Snow will soon cover the roads, but meanwhile the asphalt work goes on several places on E105 between Russia’s border to Norway and Murmansk. Crews are laying down new asphalt between Nikel and Zapolyarny and near the military settlements in Pechenga. The road once infamous for its bumpy ride is soon becoming a comfortable drive linking two countries with more and more cross-border contact.
Better road gives more traffic. August and September this year were the two busiest months ever if counting number of border crossers. In September alone, 21.914 border crossings took place at Storskog, Borisoglebsk border station, up near 6.000 from the same month last year. The statistics are posted at the portal of the Norwegian police in charge of immigration.
New shortcut saves 15 minutes Teams of road constructers are working on both sides of the border, upgrading European highway E105. In Russia, the most substantial upgrade comes between the old border check point and the town of Zapolyarny. When the new road is ready in 2014, drivers from Murmansk to Kirkenes will no longer have to take the roundabout way via Nikel. With the shortcut, the route will save some 15 minutes.
Near the settlement of Pechenga, another shortcut with a new bridge over the river will be ready by next spring. The reconstruction work on road between Pechenga and the military settlement of Sputnik is now finished. The curves are gone and asphalt was laid down last month.
First tunnel on the route On the Norwegian side, E105 is one of very few road projects in Finnmark County with designated funding over the state budget next year. The construction work from the border check-point towards the Elvenes settlement is in progress and is expected to be ready by autumn 2013.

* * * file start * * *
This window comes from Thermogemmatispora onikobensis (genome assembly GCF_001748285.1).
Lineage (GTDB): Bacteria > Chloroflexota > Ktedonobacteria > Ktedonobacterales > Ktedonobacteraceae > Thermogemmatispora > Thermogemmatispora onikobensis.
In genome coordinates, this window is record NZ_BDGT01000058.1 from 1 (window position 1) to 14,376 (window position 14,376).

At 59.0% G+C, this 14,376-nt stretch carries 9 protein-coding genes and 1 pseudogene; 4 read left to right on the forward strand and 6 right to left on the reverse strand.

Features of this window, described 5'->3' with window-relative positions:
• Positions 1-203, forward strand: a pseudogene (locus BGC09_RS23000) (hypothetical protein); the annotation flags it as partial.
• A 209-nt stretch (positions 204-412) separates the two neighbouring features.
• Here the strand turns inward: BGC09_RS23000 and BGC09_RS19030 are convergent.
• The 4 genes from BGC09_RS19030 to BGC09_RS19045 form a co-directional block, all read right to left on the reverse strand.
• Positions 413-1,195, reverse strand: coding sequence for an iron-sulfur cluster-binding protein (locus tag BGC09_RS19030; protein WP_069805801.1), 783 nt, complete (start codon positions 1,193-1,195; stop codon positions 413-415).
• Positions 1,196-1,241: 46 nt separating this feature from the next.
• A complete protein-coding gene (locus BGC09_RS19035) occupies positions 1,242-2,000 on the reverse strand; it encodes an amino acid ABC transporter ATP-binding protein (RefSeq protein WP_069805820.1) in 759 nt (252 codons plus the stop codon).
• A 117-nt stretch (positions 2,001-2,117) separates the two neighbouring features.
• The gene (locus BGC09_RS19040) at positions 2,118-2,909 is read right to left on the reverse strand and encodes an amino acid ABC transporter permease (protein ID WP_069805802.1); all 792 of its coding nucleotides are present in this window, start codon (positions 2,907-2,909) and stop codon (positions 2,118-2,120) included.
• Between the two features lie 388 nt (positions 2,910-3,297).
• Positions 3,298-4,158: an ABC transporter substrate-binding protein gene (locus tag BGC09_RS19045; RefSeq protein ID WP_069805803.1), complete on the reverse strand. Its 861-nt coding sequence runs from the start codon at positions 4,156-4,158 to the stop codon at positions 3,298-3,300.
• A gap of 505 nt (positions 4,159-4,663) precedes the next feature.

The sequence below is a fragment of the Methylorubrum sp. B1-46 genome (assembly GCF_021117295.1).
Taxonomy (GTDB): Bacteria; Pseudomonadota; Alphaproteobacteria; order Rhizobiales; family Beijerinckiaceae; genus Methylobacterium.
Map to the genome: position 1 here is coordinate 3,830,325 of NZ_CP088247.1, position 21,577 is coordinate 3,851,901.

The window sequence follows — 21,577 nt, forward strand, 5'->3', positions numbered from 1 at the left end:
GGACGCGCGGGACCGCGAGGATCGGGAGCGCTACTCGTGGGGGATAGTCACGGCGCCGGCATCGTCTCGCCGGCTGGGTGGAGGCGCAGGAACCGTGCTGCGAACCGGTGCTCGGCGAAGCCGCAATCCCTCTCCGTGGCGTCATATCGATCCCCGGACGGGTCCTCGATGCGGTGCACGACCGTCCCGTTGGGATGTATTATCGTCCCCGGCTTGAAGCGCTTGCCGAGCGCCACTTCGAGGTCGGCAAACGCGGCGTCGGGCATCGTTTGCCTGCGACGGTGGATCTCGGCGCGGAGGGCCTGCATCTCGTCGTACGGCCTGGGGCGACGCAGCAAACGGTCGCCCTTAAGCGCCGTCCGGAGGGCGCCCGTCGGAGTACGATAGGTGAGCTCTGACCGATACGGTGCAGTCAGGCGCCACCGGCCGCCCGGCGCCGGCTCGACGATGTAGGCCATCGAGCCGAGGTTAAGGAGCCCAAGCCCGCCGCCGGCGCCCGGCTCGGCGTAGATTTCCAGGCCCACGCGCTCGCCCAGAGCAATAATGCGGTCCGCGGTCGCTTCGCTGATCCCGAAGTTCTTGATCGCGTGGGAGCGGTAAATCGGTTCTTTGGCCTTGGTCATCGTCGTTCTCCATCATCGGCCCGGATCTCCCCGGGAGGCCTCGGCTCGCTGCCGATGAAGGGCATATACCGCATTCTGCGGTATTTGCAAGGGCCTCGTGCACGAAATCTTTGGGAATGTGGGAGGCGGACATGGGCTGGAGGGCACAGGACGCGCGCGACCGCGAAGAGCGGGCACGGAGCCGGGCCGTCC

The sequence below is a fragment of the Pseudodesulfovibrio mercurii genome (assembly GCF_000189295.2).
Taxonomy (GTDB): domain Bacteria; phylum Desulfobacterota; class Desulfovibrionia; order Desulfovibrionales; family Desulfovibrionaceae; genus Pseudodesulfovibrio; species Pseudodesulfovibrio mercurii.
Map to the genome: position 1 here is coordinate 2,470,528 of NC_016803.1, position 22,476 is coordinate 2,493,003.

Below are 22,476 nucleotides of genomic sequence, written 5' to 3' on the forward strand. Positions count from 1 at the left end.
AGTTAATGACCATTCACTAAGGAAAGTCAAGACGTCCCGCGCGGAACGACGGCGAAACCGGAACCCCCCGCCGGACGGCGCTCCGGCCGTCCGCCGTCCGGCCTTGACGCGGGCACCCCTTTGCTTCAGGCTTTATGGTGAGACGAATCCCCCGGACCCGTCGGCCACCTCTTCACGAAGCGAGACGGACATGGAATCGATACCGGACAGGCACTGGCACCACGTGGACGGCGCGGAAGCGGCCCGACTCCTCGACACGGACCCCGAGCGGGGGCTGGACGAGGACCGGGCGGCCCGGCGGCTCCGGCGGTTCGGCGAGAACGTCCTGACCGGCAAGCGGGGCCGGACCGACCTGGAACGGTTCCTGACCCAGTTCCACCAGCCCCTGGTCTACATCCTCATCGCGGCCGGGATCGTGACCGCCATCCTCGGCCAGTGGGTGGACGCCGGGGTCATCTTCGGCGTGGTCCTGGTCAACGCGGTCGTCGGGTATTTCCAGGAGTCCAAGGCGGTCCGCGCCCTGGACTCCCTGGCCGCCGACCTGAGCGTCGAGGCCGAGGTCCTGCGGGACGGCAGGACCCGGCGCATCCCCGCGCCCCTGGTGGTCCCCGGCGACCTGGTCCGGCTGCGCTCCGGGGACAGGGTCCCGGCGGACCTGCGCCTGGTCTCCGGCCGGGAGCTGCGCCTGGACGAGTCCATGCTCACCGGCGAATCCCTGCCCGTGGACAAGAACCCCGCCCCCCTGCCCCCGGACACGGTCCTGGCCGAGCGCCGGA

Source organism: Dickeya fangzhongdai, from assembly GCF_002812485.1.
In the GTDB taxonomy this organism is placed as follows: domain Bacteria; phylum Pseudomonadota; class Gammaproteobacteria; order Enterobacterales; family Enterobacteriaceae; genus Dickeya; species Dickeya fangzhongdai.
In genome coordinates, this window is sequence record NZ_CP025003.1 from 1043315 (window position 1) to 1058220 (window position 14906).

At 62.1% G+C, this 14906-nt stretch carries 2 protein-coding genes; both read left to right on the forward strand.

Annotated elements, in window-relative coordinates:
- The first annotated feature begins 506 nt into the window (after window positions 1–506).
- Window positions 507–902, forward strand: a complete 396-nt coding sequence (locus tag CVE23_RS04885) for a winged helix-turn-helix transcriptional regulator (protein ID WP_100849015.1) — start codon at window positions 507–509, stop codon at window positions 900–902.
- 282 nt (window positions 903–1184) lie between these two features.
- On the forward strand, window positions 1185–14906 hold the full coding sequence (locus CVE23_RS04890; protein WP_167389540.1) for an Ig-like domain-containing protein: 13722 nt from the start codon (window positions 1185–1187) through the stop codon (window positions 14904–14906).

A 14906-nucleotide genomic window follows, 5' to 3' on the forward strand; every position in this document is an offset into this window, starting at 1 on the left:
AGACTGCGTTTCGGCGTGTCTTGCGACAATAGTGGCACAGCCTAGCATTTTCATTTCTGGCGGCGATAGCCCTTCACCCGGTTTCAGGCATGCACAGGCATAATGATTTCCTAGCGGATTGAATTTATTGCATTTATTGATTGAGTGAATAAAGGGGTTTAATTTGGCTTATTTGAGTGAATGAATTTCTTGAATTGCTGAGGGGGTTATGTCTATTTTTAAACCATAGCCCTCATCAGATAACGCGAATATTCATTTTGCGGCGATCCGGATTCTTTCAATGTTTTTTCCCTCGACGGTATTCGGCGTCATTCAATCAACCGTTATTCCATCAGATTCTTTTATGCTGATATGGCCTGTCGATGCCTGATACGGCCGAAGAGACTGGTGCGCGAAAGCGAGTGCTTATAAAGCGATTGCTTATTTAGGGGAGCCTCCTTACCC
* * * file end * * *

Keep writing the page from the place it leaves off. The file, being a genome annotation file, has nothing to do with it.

Next stage is from Elvenes to the cross where E105 meets E6 at Hesseng. This work starts next year with a new bridge over the Pasvik River and a new tunnel under Elvenes aiming to direct the increasing traffic out of residential area.
Russia’s only aircraft carrier, the Northern Fleet’s “Admiral Kuznetsov”, has finished repairs and is ready to leave the port of Murmansk. According to a Russian news agency, the vessel will sail to Syria.
A century and a half ago, Norway was home to roughly three thousand brown bears, the majority of bears in all of Scandinavia. By 1930, the bears were virtually extinct. Decades of aggressive management tactics and bounties had wiped out one of the area’s most iconic species.
Microplastics, the tiny plastic particles that are accumulating in marine waters and big lakes around the world, are now showing up in the Arctic waters south and southwest of Svalbard, Norway, a new study says.
REYKJAVIK: The climatic changes taking place in the Arctic are a call to action for the world. We must answer with more international cooperation and more research, says Tore Hattrem, State Secretary of Norway’s Foreign Ministry.
“Partnership should and shall shape the development of the Arctic, therefore cooperation is the starting point for our Arctic policy,” Vladimir Barbin, Senior Arctic Official and representative to the Arctic Council, said at the Arctic Circle 2015 assembly.
August 9th, the Barents Region celebrated the UN International Day of the World’s Indigenous Peoples. The day was commemorated in several parts of the region, including Karasjok in Northern Norway and Teriberka in Northwestern Russia.
Norway’s Foreign Minister Børge Brende has asked Russia for an explanation to the high number of asylum seekers coming to Norway via Russia. Syrian refugees that have lived in Russia for a long time, will be stopped on the border and sent back.